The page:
I think when I was aiming to collect them all it was essential so I could keep track of which ones I had yet to find, but after getting a complete commercial set and all homebrews etc I didnt see the point in keeping the list anymore. I have since started to list systems though as I am loosing track of all the systems I've aquired lol.

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Gameye available on IOS and android I keep my entire collection of games in the app one of my favorite apps I highly recommend

Sent from my iPhone using Tapatalk

^^^^^^^^^ This is also what I use. I was using RF generation prior to this, but Gameye also gives you an approximation on the value of the collection. Also much easier to add to games to their DB than most provided you have the information ready to submit to them as you actually create it essentially on the fly through their website.

 

The only disadvantage, is that there isn't a way to view the collection data outside of your mobile devices. it also doesn't sync the collection automatically. But it is very easy to do a backup on one device, email the backup file to yourself and then restore that on the other device to keep them in sync.

 

I've been very impressed with Gameye thus far and plan to continue using it.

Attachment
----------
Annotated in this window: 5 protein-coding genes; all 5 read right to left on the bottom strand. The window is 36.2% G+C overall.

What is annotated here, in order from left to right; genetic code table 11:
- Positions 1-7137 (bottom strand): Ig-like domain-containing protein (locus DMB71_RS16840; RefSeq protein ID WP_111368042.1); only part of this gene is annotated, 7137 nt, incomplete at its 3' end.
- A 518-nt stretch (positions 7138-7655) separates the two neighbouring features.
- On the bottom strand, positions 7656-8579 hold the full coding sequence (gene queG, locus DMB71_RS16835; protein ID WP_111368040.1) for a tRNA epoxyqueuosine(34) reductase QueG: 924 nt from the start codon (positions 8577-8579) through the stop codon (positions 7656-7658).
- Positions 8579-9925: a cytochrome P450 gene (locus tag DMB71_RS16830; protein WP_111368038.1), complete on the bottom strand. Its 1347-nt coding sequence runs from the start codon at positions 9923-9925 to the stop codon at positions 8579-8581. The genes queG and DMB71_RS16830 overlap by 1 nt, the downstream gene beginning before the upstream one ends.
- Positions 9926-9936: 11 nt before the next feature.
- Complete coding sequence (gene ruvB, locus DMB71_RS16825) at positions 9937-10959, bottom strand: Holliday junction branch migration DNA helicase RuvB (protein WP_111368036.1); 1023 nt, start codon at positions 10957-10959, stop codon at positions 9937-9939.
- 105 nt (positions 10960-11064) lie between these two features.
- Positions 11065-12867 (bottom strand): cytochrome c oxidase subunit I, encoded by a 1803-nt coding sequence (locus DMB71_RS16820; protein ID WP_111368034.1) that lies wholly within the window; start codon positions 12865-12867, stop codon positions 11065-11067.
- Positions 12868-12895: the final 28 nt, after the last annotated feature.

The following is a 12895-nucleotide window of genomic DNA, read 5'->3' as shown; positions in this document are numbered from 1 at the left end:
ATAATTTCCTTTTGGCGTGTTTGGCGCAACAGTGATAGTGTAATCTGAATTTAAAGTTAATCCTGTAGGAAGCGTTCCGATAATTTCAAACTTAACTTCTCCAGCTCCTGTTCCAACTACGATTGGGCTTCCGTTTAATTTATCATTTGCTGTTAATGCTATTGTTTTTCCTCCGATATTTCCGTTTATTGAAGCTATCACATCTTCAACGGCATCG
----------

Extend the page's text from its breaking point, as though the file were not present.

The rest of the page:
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What happens if any of these services and online databases go away?

Wouldn't it be best to store something on a PC and transfer to mobile as needed?

 

 

That's the risk these days - you can't expect a free app like GameEye to last forever. You raise a good point though, once I get around to developing my web app for this I'll include some kind of export to computer option. Haven't started work on it yet, have a couple of other projects to tie up first.

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I mispoke in a way about gameye. It does allow you to export the data to a file you can view on your PC and use as you wish. I believe in CSV format. I know I used it a few times to quickly copy and paste what I had in my collection into other stuff to use. So you can export the data to read on a PC. But again, you have to email that exported file to yourself. Still for a free app, I've been really impressed with Gameye and prefer the interface on it over the one used for the RF Generation app.

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I use the attached spreadsheet of my own creation to keep track of what I have/want/need, etc. Page 1 is a roster of what I consider to be the 73 games that were available during the lifetime of the Lynx (yes, Bubble Trouble and Krazy Ace Miniature Golf are on this list). Page 2 lists the homebrews, known prototypes, self-published, and unreleased titles.

 

When I don't have my printed spreadsheet with me (which I reprint every time I make a change, add a cart, etc.), I keep track of my collection on my iPhone as a simple list in the Notes application. I also keep track of my Lynx high scores in Notes.